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The Confession of Faith, popularly known as the Belgic Confession, is a doctrinal standard document to which many of the Reformed churches subscribe. The Confession is part of the Three Forms of Unity.

The name Belgic Confession follows the seventeenth-century Latin designation Confessio Belgica. Belgica referred to the whole of the Netherlandsmarker, both north and south, which today is divided into the Netherlands and Belgiummarker. The confession's chief author was Guido de Bres, a preacher of the Reformed churches of the Netherlands, who died a martyr to the faith in 1567.


During the sixteenth century the churches in the Netherlands were exposed to terrible suppression by the Roman Catholic government. To protest against this suppression, and to prove to the Catholic authorities that the adherents of the Reformed faith were not rebels, as was laid to their charge, but law-abiding citizens who believed they professed the true Christian doctrine according to the Holy Scriptures, de Bres prepared this confession in 1561. In the following year a copy was sent to King Philip II, together with an address in which the petitioners declared that they were ready to obey the government in all lawful things, but that they would "offer their backs to stripes, their tongues to knives, their mouths to gags, and their whole bodies to the fire," rather than deny the truth expressed in this confession. Although the immediate purpose of securing freedom from persecution was not attained, and de Bres himself fell as one of the many thousands who sealed their faith with their lives, his work has endured. In its composition the author availed himself to some extent of a confession of the Reformed churches in Francemarker, written chiefly by John Calvin, published two years earlier.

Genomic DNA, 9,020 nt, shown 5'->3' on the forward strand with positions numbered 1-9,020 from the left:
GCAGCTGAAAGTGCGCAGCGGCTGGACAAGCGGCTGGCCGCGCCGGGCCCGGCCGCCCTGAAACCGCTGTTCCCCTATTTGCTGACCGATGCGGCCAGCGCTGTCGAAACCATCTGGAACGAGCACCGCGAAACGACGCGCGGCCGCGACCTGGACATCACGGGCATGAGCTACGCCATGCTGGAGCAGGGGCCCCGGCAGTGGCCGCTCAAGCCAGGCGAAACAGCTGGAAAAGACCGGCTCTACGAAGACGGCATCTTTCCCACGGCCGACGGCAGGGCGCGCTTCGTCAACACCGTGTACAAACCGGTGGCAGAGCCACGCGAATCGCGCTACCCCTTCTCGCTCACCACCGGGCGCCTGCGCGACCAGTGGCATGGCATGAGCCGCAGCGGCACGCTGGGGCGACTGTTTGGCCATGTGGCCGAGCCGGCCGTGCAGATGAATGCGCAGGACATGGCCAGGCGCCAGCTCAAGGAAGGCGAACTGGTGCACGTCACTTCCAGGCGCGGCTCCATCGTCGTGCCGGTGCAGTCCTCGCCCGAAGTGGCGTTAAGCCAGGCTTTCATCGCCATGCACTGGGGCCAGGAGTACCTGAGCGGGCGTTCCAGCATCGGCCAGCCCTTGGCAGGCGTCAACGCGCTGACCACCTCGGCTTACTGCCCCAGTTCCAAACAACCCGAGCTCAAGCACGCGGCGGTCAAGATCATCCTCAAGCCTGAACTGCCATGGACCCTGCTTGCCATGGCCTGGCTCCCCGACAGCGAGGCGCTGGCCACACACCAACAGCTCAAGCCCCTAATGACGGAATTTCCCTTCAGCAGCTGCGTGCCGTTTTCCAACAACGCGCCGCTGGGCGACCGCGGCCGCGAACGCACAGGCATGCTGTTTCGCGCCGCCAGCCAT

The work of de Bres, however, is not a mere revision of Calvin's work, but an independent composition. In 1566 the text of this confession was revised at a synod held at Antwerpmarker. In the Netherlands it was at once gladly received by the churches, and it was adopted by national synods held during the last three decades of the sixteenth century. The text, not the contents, was revised again at the Synod of Dort in 1618-19 and adopted as one of the doctrinal standards to which all officebearers in the Reformed churches were required to subscribe.


The Belgic Confession consists of 37 articles which deal with the doctrines of God (1-2, 8-13), Scripture (3-7), humanity (14), sin (15), Christ (18-21), salvation (16-17, 22-26), the Church (27-36), and the end times (37).

Further reading

  • The Belgic Confession: Its History and Sources by Nicolaas Hendrik Gootjes

  • The Church's Witness to the World by P. Y. DeJong

  • With Heart and Mouth: An Exposition of the Belgic Confession by Daniel R. Hyde

  • Faith of our Fathers (a study guide/workbook) by Al Bezuyen

External links


  1. Preface to the Belgic Confession

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